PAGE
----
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Dear everyone I am working on a xmlrpc server which has to perform certain tasks cyclically. I am using twisted as the core of the xmlrpc service but I am running into a little problem:

class cemeteryRPC(xmlrpc.XMLRPC):

    def __init__(self, dic):

    def xmlrpc_foo(self):
        return 1

    def cycle(self):
        print "Hello"

class cemeteryM( base ):

    def __init__(self, dic):   # dic is for cemetery
        self.cemRPC = cemeteryRPC()

    def run(self):
        # Start reactor on a second process
        reactor.listenTCP( c.PORT_XMLRPC, server.Site( self.cemRPC ) )
        p = multiprocessing.Process( target=reactor.run )

        while not self.exit.is_set():

if __name__ == "__main__":

    import errno
    test = cemeteryM()

    # trying new method
    notintr = False
    while not notintr:
            notintr = True 
        except OSError, ose:
            if ose.errno != errno.EINTR:
                raise ose
        except KeyboardInterrupt:
            notintr = True

How should i go about joining these two process so that their respective joins doesn't block?

(I am pretty confused by "join". Why would it block and I have googled but can't find much helpful explanation to the usage of join. Can someone explain this to me?)


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2 Answers 2

Do you really need to run Twisted in a separate process? That looks pretty unusual to me.

Try to think of Twisted's Reactor as your main loop - and hang everything you need off that - rather than trying to run Twisted as a background task.

The more normal way of performing this sort of operation would be to use Twisted's .callLater or to add a LoopingCall object to the Reactor.


from twisted.web import xmlrpc, server
from twisted.internet import task
from twisted.internet import reactor

class Example(xmlrpc.XMLRPC):          
    def xmlrpc_add(self, a, b):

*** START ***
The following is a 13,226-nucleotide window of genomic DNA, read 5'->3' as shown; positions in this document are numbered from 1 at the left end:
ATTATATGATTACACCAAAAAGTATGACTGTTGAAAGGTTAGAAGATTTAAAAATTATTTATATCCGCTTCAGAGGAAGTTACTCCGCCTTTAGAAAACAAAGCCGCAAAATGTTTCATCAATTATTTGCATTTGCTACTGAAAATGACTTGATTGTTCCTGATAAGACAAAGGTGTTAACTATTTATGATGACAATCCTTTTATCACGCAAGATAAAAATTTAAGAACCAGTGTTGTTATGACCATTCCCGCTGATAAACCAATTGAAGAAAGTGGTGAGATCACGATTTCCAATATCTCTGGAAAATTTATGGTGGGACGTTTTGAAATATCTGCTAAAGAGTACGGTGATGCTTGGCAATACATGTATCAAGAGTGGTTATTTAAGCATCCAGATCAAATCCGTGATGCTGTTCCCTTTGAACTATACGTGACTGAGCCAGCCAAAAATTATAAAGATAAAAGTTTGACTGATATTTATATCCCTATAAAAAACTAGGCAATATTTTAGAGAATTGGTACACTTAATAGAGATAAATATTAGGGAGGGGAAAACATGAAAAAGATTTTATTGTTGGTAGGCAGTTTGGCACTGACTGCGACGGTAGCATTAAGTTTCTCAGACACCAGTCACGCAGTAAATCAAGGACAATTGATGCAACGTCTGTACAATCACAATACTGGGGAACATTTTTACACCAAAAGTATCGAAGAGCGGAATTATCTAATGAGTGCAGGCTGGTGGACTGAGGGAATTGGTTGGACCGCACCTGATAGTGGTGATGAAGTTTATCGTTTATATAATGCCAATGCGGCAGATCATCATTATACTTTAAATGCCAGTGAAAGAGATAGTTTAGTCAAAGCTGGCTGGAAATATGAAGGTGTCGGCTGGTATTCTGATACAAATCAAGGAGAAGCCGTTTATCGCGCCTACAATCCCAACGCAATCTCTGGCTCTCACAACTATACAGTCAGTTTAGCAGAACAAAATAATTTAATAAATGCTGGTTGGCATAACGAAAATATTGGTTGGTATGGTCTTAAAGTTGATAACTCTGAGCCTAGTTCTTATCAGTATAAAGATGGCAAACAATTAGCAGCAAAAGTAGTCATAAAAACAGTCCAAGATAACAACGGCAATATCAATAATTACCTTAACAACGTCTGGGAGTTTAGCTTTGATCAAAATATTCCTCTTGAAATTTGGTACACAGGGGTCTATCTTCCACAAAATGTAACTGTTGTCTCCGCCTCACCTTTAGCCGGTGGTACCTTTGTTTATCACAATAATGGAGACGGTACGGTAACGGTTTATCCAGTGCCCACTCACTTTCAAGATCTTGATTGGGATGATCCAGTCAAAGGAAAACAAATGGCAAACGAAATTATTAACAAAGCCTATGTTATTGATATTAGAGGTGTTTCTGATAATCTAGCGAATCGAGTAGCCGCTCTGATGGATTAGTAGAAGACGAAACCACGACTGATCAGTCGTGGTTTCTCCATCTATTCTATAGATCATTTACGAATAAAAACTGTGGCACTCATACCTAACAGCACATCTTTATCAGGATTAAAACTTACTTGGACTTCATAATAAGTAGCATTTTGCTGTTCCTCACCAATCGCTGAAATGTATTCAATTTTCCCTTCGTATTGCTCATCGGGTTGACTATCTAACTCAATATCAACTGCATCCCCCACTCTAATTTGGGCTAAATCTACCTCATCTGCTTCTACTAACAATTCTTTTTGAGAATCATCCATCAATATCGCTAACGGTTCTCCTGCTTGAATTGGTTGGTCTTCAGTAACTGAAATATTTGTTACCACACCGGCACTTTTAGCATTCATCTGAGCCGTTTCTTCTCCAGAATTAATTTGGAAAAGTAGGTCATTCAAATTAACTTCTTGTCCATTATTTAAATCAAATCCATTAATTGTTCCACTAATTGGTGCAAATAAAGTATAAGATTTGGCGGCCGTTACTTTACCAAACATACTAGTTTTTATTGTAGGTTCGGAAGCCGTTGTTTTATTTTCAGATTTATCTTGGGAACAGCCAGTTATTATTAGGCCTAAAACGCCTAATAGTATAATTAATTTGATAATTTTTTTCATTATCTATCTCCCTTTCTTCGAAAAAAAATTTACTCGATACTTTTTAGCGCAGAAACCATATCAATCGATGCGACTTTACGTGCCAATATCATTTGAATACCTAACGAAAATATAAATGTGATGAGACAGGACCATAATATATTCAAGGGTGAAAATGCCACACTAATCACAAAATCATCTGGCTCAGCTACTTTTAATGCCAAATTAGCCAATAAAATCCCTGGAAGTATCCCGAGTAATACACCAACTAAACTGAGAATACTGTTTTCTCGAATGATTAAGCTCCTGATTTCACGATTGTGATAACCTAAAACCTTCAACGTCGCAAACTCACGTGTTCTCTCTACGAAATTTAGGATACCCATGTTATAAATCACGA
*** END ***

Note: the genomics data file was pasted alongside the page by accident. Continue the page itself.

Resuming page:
return a + b

    def timer_event(self):
        print "one second"

r = Example()
m = task.LoopingCall(r.timer_event)

reactor.listenTCP(7080, server.Site(r))
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oh man thx a lot that's why I need exactly. Where did you find out about LoopingCall? This is why I hate twisted - the documentations are not enough on one hand, while the APIs are so grand that you tend to overlook the important bits. –  asdvawev Sep 4 '09 at 18:49
I know what you mean - Twisted can be tricky to learn, but once you get the idea, it works great! The O'Reilly book is pretty old now, but it does explain things very well, so I recommend getting a copy of that if you're going to do much more with Twisted. –  Jon Mills Sep 4 '09 at 19:45
I recommend subscribing to their mailing list. If you read enough answers from the guru's some of it starts to stick brain-osmosis. –  DrBloodmoney Sep 8 '09 at 23:57

Hey asdvawev - .join() in multiprocessing works just like .join() in threading - it's a blocking call the main thread runs to wait for the worker to shut down. If the worker never shuts down, then .join() will never return. For example:

class myproc(Process):
    def run(self):
        while True:

Calling run on this means that join() will never, ever return. Typically to prevent this I'll use an Event() object passed into the child process to allow me to signal the child when to exit:

class myproc(Process):
    def __init__(self, event):
        self.event = event
    def run(self):
        while not self.event.is_set():

Alternatively, if your work is encapsulated in a queue - you can simply have the child process work off of the queue until it encounters a sentinel (typically a None entry in the queue) and then shut down.

Both of these suggestions means that prior to calling .join() you can send set the event, or insert the sentinel and when join() is called, the process will finish it's current task and then exit properly.

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